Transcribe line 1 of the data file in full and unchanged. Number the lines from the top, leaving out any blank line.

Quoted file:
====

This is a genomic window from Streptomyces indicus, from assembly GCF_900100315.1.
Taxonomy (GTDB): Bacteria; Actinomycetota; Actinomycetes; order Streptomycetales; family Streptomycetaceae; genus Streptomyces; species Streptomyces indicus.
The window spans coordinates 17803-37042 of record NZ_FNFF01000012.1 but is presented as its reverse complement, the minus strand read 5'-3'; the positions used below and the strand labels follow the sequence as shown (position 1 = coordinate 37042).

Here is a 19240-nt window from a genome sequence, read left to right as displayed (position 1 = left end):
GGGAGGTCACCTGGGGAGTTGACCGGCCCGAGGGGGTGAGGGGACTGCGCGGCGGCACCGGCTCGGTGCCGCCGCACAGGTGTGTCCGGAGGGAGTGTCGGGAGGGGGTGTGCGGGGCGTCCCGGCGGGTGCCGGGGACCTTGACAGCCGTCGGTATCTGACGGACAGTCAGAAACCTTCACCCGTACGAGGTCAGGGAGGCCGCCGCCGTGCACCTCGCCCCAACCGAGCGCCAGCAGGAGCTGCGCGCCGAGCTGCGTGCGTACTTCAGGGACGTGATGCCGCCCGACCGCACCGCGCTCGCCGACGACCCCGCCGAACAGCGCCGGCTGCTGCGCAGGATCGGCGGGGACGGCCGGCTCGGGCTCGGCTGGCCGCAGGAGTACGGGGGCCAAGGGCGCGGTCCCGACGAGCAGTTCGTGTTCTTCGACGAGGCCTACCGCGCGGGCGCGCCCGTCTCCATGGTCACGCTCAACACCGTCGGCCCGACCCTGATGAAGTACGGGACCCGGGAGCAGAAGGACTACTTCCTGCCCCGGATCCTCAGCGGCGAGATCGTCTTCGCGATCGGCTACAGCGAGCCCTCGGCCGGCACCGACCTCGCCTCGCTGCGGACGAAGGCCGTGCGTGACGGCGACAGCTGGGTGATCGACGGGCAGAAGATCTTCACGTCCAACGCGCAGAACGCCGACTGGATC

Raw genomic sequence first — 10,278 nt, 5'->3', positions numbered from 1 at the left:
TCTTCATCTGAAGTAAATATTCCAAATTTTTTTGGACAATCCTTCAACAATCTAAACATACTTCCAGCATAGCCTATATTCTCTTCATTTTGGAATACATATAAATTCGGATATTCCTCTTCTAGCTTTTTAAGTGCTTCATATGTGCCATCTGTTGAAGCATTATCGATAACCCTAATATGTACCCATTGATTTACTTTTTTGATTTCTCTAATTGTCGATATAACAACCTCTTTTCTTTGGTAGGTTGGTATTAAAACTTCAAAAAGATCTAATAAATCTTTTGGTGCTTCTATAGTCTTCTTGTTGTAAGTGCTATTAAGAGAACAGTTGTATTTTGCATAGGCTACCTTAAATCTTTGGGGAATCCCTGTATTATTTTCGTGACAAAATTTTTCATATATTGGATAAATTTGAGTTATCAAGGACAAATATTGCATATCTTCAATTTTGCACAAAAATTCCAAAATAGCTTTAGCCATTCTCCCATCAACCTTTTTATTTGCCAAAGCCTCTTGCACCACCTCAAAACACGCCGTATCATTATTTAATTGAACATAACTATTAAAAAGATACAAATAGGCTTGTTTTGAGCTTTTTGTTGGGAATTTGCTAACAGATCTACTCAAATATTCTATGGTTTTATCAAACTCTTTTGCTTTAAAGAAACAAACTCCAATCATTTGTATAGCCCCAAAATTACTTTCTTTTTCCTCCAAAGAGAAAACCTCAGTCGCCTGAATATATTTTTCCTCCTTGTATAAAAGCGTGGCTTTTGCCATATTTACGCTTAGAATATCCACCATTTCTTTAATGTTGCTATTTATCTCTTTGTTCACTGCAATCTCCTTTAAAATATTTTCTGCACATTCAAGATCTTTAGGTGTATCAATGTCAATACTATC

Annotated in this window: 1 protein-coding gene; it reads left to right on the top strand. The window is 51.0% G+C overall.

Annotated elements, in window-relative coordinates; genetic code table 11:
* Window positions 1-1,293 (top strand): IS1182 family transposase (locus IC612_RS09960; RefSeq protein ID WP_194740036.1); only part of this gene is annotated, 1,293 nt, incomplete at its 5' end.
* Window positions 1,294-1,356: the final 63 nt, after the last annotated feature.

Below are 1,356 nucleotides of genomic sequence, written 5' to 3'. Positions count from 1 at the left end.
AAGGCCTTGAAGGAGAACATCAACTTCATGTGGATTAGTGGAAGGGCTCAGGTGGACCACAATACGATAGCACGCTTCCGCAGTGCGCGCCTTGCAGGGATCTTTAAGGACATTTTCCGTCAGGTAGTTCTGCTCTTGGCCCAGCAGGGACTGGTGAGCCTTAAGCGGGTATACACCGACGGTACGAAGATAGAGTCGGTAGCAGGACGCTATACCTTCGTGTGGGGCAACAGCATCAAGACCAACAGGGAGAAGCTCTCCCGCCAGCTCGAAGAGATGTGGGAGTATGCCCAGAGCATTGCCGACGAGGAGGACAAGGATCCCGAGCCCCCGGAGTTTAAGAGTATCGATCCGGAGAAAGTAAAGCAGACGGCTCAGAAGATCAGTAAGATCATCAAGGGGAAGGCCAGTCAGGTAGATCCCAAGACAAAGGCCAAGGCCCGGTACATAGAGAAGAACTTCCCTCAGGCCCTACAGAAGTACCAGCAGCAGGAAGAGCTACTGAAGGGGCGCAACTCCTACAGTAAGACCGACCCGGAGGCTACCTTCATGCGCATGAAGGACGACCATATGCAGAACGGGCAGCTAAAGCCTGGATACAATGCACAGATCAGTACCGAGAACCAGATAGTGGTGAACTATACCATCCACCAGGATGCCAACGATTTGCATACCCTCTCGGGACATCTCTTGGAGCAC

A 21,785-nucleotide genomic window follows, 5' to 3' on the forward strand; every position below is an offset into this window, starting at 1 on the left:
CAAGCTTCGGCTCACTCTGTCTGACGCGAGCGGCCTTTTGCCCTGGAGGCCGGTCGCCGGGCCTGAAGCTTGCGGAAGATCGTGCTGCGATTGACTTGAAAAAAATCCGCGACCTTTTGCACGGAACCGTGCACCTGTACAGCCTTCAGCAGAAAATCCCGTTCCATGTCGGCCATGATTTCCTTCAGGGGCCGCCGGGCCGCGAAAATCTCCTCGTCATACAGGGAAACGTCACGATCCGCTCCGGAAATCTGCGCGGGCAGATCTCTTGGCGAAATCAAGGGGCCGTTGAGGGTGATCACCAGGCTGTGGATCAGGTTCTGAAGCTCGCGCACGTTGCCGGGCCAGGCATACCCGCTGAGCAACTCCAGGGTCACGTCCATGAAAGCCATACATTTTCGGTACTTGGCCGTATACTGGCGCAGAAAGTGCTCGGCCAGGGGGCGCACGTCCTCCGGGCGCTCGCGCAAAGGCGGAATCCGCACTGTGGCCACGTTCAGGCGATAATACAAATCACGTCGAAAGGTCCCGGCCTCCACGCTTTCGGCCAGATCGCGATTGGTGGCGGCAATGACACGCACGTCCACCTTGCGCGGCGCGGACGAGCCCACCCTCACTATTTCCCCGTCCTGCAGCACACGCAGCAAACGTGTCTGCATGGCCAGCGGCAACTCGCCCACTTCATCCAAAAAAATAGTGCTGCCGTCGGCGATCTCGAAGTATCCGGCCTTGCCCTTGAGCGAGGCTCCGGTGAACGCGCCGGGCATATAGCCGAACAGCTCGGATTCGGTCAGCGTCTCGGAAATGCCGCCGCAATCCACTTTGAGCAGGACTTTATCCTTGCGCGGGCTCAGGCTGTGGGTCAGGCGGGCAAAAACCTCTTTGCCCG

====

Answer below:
This is a genomic window from Streptomyces indicus, from assembly GCF_900100315.1.